Mega-confidence booster. You might think I have this whole solo travel thing figured out, but truthfully I’m just as nervous as anyone rocking up to a new country. Each destination comes with butterflies and typically some confusion upon arrival. If there were a camera crew following me on this journey, there’d be a heap of footage of me wrinkling my brow and scratching my head as I tried to figure out what in the world ASFAHRT means or how to find my departure platform at Berlin’s massive train station. Once I did figure it out, I felt like a real world-conquering traveler, capable and independent and empowered. I could go anywhere I wanted, anytime I wanted. There was so much freedom!
Train Travel Cons
Trying to cram a lot in. Europe’s relative itty-bittyness means everything’s so close you can almost taste the local delicacies of the next country from over the border, so every location on the map has an allure all its own. If I hadn’t had prior engagements – a social media consulting project with Berlin Tourism and TBU in Umbria – I would’ve planned my route much more sensibly. This time? I was winging it based on what looked close and fun on the map. Scenic route? Sure, I’ll take it. Overnight train? Why not, I don’t have anywhere else to stay! Of course the downside of such a rapid schedule is not really getting to know each place as well as I’d like but let’s be honest – I’ll be back to explore my favorites in more depth.
Analysis paralysis. They say if you don’t know where you’re going you’ll never know if you get there, and my current trip indicates to me that quote is alright. My brain hurts from analyzing train schedules and trying to figure out the best possible way to maximize the value of the Eurail pass. (After much head scratching, I finally determined that Wein is Vienna and Praha is Prague and Venezia is… ok, that one was a bit more obvious.) Sometimes I just had to make a decision without really weighing if it was the best way to use a day’s journey — and in the end, it all worked out.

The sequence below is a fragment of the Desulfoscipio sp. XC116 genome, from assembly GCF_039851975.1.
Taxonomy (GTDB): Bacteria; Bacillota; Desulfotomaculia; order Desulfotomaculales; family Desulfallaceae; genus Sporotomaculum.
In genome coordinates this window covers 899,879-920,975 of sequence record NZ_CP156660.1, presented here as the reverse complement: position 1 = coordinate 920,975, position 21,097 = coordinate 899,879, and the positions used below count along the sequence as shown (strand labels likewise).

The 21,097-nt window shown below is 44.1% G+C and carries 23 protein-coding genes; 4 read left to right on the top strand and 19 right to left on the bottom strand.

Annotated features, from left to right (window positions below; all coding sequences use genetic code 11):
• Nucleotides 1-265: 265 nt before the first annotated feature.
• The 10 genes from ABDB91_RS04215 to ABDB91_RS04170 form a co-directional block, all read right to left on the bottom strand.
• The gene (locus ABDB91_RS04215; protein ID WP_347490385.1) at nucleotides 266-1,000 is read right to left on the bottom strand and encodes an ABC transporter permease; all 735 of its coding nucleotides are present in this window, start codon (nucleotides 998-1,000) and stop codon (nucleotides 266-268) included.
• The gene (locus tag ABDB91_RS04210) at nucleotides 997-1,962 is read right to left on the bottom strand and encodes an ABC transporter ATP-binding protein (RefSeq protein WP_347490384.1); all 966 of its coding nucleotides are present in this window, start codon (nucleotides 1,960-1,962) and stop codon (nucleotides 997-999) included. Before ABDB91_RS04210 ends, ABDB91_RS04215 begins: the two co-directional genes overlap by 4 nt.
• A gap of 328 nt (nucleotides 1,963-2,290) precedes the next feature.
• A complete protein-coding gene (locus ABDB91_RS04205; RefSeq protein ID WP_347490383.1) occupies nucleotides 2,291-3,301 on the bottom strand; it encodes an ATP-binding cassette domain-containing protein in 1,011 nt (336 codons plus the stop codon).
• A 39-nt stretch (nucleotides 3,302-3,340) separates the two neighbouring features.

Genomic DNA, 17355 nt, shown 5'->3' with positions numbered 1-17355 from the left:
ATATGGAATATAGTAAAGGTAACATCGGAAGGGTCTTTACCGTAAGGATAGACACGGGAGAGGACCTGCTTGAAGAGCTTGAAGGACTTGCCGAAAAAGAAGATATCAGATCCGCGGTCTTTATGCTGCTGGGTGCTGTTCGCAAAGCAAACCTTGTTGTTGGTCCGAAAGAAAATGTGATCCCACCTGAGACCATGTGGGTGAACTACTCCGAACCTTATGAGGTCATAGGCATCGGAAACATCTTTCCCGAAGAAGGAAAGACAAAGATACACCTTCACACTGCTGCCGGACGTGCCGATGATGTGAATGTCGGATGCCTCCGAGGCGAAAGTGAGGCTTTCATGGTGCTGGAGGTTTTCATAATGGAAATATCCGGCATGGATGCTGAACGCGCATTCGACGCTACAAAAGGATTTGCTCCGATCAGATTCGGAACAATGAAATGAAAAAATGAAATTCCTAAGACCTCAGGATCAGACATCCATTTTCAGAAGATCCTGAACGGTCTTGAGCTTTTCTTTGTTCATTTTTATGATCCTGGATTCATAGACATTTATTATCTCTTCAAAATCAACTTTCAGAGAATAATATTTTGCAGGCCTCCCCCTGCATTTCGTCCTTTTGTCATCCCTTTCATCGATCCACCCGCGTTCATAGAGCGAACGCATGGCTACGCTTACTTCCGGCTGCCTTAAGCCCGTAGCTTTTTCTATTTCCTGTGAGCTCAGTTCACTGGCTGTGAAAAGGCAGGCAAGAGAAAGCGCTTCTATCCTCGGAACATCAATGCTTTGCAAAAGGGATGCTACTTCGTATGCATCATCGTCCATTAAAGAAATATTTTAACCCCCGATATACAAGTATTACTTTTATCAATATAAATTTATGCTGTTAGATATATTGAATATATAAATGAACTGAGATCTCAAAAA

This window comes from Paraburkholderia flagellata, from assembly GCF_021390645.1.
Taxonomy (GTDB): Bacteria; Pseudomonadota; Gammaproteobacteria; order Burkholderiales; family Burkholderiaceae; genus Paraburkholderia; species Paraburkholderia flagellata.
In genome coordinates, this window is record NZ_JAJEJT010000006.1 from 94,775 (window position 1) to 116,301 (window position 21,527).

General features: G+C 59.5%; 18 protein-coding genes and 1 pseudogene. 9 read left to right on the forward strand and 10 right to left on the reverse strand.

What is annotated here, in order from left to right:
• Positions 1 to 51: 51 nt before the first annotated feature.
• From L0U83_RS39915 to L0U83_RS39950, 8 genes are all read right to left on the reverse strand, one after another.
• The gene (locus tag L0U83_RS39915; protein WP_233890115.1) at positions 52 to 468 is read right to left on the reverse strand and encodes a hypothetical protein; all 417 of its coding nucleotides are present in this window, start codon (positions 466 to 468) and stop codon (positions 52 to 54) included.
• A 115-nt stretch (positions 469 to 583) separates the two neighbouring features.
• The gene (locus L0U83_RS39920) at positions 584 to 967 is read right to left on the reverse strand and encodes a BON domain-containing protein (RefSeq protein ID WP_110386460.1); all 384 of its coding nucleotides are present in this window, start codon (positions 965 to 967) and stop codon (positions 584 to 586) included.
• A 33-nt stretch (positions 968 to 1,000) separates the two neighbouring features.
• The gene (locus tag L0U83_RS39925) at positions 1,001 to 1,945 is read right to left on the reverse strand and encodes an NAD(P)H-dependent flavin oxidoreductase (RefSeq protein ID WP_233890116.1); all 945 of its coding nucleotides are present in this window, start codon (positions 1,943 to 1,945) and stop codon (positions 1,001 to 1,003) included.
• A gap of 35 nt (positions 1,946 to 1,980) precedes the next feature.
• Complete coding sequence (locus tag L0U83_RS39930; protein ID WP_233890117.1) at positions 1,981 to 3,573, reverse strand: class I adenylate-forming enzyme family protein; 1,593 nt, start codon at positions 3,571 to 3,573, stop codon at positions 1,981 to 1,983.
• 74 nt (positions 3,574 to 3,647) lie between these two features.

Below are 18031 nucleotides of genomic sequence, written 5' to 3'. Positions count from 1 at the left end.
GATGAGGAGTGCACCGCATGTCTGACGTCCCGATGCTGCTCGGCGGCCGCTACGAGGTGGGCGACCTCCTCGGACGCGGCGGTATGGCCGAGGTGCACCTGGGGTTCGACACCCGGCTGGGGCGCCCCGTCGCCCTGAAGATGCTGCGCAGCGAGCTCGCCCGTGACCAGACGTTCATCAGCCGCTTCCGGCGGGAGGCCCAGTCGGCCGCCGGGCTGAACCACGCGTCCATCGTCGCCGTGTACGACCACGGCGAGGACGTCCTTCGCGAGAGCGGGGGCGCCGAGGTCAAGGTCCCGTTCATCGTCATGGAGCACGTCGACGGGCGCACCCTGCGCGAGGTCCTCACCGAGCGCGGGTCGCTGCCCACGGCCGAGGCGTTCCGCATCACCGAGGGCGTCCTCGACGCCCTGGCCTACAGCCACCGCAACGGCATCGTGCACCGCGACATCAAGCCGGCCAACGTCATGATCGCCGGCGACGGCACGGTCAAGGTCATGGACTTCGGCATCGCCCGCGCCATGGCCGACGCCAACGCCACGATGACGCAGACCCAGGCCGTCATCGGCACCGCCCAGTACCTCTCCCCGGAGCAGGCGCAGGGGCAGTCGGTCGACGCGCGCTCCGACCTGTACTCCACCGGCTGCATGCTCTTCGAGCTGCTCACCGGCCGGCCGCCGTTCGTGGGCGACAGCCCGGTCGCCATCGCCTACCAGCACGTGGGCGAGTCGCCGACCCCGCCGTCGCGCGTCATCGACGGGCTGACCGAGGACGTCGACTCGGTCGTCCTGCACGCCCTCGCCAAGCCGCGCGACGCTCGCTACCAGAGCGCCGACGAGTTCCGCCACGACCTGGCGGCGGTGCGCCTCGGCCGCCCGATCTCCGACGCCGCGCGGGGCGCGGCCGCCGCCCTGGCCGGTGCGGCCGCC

First Class Air ≠ First Class Train. While the first class option was undoubtedly more comfortable than 2nd class, don’t make the mistake of comparing it with first class on an airline. Only twice (in Italy) did I have a snack or drink offered to me during the ride. On some trains I think the only difference in 1st and 2nd class was upholstery. Even still, with my first class pass in hand I sure felt like a big deal with many leather bound books and an apartment that smells of rich mahogany.
Inconsistency. One thing that makes me bonkers as a traveler is inconsistency and since the Eurail network is comprised of dozens of different train companies in the countries, each journey is bound to be different. Will this first class cabin require a reservation? Will the train make announcements about stops? Will there be food? Internet? A power plug? Air conditioning? Will they check tickets once or 15 times? The Type-A publicist that still occasionally tries to claw her way into my laid-back traveling lifestyle prefers consistency, but in the end it’s the surprises that make travel fun. Right? (And it’s actually not difficult to figure out the answers to any of those questions – IF you have the time to look into it in advance.)
No passport stamps. I’ve visited seven new countries on this journey and only have two stamps to prove it – my airport entry in Berlin and my entry/exit from Schengen-land. What if someone wants proof I visited Prague?! Oh, I guess I could just show them the pictures…
Mine are up on the Angie Away Facebook page – check them out here. (And click Like if you’re so inclined!)
I have much more Europe coverage on the way, but for now I hope you’ve enjoyed this little list. For more information on the Eurail – Italy Rail Pass, Eurail – Spain Rail Pass or other passes throughout the continent, click here.
Disclaimer: My Europe train passes were provided by Eurail.com. As always, all photos, opinions and bad jokes are my own. If you’re considering traveling in Europe via train, check out the extremely helpful Eurail.com Facebook page or send them a message on Twitter. They’re happy to help and super friendly!